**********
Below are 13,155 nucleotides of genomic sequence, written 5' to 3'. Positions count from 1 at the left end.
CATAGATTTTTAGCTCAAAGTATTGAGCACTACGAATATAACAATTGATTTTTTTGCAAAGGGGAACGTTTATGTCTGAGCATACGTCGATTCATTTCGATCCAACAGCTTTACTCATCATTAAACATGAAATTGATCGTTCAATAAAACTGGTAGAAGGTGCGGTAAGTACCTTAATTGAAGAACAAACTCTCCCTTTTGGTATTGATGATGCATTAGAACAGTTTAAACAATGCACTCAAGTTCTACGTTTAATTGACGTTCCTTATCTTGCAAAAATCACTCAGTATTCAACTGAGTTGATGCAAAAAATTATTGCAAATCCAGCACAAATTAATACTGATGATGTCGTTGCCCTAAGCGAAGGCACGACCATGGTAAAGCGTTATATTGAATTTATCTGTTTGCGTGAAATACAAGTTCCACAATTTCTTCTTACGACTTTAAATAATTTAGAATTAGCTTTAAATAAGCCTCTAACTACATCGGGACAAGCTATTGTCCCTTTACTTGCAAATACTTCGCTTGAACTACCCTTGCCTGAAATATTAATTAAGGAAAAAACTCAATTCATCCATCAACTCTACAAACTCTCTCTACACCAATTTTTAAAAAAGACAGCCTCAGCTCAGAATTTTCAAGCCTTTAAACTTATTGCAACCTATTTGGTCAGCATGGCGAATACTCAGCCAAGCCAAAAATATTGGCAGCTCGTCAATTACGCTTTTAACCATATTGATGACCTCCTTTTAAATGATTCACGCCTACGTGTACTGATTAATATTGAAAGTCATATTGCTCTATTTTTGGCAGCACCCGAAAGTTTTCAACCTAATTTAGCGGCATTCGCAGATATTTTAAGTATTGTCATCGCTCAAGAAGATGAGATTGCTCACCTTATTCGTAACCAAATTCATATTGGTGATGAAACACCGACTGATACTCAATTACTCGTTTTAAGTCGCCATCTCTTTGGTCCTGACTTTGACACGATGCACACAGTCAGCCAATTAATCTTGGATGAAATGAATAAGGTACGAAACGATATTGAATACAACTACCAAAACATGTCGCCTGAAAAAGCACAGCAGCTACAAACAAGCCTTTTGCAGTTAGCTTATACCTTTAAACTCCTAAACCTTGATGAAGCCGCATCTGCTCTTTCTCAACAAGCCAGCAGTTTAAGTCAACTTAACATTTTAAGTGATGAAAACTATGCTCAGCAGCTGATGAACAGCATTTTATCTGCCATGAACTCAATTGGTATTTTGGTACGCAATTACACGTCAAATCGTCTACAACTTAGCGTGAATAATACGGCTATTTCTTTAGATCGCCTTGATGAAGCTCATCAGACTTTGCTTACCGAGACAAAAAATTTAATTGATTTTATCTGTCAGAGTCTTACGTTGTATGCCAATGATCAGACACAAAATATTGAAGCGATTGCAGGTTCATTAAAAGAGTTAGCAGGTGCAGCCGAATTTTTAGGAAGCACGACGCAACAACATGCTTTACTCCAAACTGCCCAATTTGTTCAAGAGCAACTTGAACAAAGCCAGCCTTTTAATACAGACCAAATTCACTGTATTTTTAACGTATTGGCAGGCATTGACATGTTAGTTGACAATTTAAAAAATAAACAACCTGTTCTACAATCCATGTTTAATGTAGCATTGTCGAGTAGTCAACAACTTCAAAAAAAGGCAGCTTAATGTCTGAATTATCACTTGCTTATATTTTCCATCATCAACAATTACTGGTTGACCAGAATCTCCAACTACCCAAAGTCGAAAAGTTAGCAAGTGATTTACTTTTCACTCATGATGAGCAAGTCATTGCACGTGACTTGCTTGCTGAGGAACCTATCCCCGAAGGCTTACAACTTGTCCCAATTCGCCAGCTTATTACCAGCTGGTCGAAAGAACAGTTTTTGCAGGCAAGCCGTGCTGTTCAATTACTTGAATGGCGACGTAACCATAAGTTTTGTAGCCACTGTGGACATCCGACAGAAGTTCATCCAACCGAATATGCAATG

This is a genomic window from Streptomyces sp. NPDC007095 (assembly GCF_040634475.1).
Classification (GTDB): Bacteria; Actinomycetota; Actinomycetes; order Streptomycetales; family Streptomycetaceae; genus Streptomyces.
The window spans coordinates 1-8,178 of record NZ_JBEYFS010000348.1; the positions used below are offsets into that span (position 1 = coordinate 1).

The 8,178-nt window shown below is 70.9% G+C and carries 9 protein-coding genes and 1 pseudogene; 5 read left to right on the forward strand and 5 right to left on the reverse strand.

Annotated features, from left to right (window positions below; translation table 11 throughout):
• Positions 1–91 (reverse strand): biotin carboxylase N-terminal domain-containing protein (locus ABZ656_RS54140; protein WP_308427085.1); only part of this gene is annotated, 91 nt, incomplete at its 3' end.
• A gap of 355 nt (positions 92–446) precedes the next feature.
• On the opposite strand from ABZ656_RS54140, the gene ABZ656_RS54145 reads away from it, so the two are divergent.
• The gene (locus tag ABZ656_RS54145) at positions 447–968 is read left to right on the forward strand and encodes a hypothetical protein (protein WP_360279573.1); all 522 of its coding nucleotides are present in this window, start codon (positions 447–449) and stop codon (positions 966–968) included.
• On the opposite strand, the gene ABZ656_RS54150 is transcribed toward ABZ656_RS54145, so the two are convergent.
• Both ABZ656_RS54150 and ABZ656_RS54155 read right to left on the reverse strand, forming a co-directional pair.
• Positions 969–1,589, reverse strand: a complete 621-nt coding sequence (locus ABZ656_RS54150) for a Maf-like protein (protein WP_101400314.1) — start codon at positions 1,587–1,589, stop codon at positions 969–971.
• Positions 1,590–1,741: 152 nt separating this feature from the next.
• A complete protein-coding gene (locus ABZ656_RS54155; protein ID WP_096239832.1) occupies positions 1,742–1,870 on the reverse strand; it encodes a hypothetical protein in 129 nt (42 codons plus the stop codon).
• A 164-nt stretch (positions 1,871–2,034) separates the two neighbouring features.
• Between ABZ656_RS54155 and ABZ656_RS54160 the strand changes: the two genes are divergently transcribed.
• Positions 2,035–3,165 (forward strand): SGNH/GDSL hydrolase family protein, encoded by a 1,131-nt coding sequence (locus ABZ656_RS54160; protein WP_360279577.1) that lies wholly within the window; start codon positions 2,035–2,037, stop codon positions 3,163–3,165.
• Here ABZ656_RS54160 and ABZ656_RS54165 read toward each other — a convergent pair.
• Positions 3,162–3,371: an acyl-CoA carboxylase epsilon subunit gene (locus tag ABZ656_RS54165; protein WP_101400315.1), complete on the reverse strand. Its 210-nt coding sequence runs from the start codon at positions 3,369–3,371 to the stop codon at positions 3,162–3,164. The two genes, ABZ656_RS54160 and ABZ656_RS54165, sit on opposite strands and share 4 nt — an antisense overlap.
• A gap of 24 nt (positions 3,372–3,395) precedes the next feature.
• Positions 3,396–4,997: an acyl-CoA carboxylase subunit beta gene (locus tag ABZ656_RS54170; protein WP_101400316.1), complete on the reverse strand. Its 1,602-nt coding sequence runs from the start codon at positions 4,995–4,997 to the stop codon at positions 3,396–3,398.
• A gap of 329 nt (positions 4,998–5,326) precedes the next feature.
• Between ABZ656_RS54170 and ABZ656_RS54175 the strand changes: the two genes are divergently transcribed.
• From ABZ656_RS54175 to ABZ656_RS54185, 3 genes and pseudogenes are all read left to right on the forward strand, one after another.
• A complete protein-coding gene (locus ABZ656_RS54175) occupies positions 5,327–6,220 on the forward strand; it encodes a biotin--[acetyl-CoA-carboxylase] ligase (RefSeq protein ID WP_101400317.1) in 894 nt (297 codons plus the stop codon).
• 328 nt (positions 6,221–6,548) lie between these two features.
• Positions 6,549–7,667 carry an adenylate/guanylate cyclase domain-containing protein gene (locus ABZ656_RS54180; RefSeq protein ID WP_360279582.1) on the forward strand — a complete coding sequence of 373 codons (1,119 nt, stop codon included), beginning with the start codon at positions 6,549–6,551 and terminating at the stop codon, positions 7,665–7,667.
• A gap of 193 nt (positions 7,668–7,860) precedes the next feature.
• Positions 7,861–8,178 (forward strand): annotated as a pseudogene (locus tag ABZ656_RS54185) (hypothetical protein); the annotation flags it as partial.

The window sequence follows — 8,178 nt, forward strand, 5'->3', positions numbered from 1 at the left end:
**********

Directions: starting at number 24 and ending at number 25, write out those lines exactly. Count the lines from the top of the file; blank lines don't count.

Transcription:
• A gap of 329 nt (positions 4,998–5,326) precedes the next feature.
• Between ABZ656_RS54170 and ABZ656_RS54175 the strand changes: the two genes are divergently transcribed.